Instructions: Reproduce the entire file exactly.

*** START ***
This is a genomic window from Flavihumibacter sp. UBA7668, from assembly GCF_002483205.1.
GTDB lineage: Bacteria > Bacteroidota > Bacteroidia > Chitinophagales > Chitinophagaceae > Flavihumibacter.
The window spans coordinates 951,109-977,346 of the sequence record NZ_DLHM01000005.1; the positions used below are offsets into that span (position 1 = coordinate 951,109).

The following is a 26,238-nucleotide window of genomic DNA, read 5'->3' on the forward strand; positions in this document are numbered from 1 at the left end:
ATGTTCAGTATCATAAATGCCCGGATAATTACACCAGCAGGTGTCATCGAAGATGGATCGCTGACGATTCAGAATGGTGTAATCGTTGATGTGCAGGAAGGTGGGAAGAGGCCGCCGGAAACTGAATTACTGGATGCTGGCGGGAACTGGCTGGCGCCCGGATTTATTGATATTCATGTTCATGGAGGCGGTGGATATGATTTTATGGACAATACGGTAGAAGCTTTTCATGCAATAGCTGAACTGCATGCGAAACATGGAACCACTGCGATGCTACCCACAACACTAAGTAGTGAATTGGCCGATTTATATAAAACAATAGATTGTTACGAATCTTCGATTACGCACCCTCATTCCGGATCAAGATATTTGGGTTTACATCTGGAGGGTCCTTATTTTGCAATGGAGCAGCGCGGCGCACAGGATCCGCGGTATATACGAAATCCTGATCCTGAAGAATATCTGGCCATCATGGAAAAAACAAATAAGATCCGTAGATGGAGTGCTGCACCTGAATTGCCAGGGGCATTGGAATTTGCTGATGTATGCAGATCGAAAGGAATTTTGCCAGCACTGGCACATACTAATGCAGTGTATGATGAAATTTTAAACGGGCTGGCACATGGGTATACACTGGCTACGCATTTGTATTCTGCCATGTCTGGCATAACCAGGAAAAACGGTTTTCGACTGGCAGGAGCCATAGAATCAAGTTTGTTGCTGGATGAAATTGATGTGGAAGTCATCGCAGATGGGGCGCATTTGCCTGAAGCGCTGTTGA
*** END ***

This is a genomic window from Flavihumibacter sp. UBA7668, from assembly GCF_002483205.1.
GTDB lineage: Bacteria > Bacteroidota > Bacteroidia > Chitinophagales > Chitinophagaceae > Flavihumibacter.
The window spans coordinates 951,109-977,346 of the sequence record NZ_DLHM01000005.1; the positions used below are offsets into that span (position 1 = coordinate 951,109).

The following is a 26,238-nucleotide window of genomic DNA, read 5'->3' on the forward strand; positions in this document are numbered from 1 at the left end:
ATGTTCAGTATCATAAATGCCCGGATAATTACACCAGCAGGTGTCATCGAAGATGGATCGCTGACGATTCAGAATGGTGTAATCGTTGATGTGCAGGAAGGTGGGAAGAGGCCGCCGGAAACTGAATTACTGGATGCTGGCGGGAACTGGCTGGCGCCCGGATTTATTGATATTCATGTTCATGGAGGCGGTGGATATGATTTTATGGACAATACGGTAGAAGCTTTTCATGCAATAGCTGAACTGCATGCGAAACATGGAACCACTGCGATGCTACCCACAACACTAAGTAGTGAATTGGCCGATTTATATAAAACAATAGATTGTTACGAATCTTCGATTACGCACCCTCATTCCGGATCAAGATATTTGGGTTTACATCTGGAGGGTCCTTATTTTGCAATGGAGCAGCGCGGCGCACAGGATCCGCGGTATATACGAAATCCTGATCCTGAAGAATATCTGGCCATCATGGAAAAAACAAATAAGATCCGTAGATGGAGTGCTGCACCTGAATTGCCAGGGGCATTGGAATTTGCTGATGTATGCAGATCGAAAGGAATTTTGCCAGCACTGGCACATACTAATGCAGTGTATGATGAAATTTTAAACGGGCTGGCACATGGGTATACACTGGCTACGCATTTGTATTCTGCCATGTCTGGCATAACCAGGAAAAACGGTTTTCGACTGGCAGGAGCCATAGAATCAAGTTTGTTGCTGGATGAAATTGATGTGGAAGTCATCGCAGATGGGGCGCATTTGCCTGAAGCGCTGTTGA